While watching the British Open I was delighted to hear the commentators frequently mention balance. The commentators said Paul Casey had his golf coach with him and the “only thing” they worked on at the Open was his balance and not his swing mechanics. Unfortunately for Paul, he had a bad round on Sunday, but he is still one of the best players in the world.
I teach my clients several golf fitness balance drills and we practice them during every training session. The overachievers practice them daily and experience the best results.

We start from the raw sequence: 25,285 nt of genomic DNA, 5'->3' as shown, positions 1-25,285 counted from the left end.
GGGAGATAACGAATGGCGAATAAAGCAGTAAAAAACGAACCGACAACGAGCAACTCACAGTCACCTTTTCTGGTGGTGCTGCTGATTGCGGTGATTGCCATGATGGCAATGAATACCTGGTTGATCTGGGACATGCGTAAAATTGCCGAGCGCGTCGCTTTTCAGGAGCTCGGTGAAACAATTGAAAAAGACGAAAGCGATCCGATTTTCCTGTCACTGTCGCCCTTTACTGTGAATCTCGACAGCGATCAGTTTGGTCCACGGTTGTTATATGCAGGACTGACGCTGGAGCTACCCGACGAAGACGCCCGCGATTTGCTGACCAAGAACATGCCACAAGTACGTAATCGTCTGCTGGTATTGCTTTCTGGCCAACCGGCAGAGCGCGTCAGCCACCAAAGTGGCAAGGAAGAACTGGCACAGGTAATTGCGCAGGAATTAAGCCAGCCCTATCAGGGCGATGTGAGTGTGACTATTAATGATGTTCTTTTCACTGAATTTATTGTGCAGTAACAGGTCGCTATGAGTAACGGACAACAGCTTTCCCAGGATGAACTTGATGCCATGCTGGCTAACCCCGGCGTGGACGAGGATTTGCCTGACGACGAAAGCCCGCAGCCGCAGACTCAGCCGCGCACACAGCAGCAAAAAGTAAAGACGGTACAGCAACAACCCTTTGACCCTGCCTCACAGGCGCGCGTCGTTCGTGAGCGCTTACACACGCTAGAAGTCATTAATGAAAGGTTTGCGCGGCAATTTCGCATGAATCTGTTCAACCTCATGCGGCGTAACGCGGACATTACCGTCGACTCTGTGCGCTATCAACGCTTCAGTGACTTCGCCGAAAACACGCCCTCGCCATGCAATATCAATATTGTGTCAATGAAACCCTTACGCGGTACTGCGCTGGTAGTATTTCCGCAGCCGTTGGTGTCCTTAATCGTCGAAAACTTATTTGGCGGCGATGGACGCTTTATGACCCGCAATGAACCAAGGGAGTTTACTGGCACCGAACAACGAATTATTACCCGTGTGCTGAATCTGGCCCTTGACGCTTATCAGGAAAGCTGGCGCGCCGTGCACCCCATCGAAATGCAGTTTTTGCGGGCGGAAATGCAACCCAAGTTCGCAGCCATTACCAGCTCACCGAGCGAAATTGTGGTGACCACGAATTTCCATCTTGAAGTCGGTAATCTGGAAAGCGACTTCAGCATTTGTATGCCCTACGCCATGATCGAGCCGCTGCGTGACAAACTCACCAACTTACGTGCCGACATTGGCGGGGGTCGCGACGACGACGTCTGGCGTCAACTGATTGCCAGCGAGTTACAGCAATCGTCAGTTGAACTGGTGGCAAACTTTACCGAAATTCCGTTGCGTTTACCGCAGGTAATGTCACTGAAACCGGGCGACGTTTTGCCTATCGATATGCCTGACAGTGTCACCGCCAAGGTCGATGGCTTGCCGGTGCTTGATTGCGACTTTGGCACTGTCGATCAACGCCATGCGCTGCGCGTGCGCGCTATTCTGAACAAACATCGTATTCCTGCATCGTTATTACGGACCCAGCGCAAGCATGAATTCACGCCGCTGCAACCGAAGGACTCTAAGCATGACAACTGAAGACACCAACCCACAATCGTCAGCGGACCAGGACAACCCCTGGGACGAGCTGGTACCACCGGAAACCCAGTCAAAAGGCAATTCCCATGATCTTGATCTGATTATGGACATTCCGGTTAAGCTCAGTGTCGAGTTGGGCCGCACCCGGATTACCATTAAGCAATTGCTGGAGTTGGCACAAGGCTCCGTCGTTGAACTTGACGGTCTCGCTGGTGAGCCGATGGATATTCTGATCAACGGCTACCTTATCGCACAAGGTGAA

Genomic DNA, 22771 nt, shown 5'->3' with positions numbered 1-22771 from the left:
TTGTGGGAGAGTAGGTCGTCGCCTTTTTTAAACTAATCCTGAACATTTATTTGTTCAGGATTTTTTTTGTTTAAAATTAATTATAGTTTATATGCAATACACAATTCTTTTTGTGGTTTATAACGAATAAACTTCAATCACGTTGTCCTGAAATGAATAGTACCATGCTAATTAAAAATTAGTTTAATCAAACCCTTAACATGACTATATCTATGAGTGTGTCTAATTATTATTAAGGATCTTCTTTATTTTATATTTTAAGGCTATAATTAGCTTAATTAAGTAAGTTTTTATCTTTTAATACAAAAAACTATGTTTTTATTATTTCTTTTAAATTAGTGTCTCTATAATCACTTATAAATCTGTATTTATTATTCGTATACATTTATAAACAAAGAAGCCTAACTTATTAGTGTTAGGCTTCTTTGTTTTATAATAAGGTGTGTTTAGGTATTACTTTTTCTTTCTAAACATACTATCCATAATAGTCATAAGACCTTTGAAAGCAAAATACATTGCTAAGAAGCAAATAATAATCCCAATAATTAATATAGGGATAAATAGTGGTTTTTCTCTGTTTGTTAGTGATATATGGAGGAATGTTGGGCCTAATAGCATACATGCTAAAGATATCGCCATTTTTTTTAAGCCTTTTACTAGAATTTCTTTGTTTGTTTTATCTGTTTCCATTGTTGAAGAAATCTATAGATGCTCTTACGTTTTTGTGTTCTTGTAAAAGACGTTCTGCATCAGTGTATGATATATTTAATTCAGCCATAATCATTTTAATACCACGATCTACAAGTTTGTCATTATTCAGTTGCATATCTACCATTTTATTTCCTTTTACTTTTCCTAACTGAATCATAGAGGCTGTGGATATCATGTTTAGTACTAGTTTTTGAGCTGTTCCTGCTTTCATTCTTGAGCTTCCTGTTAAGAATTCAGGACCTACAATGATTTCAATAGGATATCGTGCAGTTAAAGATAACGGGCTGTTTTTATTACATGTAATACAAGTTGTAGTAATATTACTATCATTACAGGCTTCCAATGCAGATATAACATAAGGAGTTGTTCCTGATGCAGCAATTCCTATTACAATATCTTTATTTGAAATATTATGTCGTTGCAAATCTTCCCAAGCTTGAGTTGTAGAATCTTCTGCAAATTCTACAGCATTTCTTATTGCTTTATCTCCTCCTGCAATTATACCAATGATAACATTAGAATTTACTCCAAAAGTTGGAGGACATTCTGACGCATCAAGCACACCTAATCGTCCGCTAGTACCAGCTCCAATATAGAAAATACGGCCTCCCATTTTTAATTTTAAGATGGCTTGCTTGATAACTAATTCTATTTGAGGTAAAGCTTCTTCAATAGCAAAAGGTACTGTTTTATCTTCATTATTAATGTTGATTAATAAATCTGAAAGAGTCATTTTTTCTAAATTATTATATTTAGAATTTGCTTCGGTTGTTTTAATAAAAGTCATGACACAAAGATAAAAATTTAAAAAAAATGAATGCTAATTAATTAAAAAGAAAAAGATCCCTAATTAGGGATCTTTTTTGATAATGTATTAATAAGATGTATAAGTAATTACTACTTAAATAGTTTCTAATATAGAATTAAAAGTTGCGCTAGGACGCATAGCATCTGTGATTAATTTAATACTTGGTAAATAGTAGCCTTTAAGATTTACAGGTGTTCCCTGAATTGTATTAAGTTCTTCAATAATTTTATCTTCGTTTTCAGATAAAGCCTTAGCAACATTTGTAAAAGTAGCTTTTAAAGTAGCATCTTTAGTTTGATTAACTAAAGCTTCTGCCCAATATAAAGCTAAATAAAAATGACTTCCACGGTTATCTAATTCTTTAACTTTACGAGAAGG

How is your balance? Most amateurs I assess claim to have good balance, but fail simple tests. Try the following simple balance test to assess yourself:
Start in driver posture with your club hovering above the ground, bring both feet together and lift your dominant foot (right foot for right-handers) off the ground. Then lift your down leg heel off the ground while maintaining golf posture with your driver hovering. Hold your heel off the ground for a 20-second count and then try your other foot. If you cannot complete this test without losing your balance, practice this drill regularly to improve your balance.
Having great balance on uneven lies, side hills, downhill, funky lies (one foot in a bunker) and even the perfect lie is critical. It’s virtually impossible to make consistent center of the club face contact without having great balance.